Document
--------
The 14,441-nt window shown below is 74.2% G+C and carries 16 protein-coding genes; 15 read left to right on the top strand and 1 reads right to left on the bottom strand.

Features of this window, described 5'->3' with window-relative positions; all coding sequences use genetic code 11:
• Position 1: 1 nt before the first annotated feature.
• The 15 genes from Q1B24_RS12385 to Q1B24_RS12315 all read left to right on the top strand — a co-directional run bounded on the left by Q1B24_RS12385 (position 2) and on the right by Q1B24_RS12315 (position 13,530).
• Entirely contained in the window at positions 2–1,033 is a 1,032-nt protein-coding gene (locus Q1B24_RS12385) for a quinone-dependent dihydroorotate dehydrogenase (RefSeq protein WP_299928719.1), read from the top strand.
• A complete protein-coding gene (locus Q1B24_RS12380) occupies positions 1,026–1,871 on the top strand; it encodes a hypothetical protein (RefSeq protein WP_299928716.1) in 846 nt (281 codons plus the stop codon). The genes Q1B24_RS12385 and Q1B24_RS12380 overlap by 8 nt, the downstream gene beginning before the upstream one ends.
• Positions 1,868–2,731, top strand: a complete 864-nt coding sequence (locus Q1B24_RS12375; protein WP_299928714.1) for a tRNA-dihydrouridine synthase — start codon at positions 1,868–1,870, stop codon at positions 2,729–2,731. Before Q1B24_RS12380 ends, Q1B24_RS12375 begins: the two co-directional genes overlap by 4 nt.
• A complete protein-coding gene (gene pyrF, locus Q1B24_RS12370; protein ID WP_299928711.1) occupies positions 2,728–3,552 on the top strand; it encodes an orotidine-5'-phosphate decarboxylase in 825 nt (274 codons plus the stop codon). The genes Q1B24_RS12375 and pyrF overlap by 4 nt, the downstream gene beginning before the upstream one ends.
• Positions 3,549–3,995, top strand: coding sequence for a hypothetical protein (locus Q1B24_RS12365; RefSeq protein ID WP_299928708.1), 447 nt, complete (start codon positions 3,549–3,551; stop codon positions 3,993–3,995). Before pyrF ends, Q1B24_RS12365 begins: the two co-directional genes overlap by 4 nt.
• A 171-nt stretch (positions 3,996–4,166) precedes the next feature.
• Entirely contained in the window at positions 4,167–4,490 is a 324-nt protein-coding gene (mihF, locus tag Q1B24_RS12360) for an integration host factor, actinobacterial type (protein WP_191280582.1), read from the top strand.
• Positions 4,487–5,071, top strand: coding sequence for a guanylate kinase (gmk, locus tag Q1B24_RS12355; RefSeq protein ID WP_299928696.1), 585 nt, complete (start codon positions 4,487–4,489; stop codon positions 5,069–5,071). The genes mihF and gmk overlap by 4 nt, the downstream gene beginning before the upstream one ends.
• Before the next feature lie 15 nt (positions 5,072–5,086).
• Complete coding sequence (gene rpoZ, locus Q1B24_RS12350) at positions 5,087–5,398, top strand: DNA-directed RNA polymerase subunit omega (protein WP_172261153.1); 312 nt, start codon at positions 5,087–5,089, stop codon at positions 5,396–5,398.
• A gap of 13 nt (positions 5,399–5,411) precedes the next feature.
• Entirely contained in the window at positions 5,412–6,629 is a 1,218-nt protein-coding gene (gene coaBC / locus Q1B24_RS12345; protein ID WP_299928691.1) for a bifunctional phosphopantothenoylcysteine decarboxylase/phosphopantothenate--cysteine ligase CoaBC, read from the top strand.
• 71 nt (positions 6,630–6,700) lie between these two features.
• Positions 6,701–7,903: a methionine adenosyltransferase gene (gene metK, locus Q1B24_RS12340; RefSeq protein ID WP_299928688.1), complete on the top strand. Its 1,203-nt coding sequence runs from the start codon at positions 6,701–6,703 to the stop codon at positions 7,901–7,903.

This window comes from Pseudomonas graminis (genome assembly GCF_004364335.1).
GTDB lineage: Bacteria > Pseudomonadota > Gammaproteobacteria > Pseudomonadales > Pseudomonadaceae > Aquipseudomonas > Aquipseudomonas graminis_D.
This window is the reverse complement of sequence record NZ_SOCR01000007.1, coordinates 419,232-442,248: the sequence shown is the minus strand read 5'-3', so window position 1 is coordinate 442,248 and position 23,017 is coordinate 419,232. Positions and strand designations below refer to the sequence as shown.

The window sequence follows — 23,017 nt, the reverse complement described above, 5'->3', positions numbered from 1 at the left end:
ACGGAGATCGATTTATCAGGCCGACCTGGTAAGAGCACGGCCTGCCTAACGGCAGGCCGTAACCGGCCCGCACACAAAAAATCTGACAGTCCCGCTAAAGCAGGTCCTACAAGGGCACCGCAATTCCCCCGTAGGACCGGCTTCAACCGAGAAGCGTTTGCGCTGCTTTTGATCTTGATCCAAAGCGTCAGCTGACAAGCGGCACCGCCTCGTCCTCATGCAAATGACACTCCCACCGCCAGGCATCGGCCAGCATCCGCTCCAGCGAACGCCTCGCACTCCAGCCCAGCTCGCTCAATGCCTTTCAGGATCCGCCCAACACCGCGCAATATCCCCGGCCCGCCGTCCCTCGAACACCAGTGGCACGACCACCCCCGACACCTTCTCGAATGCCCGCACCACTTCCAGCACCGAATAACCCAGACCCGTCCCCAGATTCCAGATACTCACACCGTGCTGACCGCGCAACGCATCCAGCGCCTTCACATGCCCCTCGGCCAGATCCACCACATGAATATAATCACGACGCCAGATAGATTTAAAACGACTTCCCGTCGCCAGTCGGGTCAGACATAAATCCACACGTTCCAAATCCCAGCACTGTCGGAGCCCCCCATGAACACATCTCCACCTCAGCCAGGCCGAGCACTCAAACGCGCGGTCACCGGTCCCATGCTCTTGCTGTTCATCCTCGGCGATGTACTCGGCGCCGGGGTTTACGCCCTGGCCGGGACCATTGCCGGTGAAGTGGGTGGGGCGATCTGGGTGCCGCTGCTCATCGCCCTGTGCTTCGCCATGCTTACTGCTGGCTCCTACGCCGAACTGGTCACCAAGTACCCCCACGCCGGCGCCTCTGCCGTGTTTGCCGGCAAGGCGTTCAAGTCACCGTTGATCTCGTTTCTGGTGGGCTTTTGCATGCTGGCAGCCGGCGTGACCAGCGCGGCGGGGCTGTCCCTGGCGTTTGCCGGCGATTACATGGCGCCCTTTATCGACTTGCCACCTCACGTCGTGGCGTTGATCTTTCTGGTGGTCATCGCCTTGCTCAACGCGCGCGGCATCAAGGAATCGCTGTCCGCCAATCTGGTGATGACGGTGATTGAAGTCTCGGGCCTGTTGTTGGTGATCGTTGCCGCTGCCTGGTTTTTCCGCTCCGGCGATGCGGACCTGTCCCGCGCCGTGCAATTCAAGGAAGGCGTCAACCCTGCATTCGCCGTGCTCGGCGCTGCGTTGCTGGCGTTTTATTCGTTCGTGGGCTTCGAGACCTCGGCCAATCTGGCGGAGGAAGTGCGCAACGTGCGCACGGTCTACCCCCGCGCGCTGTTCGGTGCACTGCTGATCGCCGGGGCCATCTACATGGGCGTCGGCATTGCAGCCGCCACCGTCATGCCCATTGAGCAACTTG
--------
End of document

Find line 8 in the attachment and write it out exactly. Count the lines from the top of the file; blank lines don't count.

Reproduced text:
• A complete protein-coding gene (gene pyrF, locus Q1B24_RS12370; protein ID WP_299928711.1) occupies positions 2,728–3,552 on the top strand; it encodes an orotidine-5'-phosphate decarboxylase in 825 nt (274 codons plus the stop codon). The genes Q1B24_RS12375 and pyrF overlap by 4 nt, the downstream gene beginning before the upstream one ends.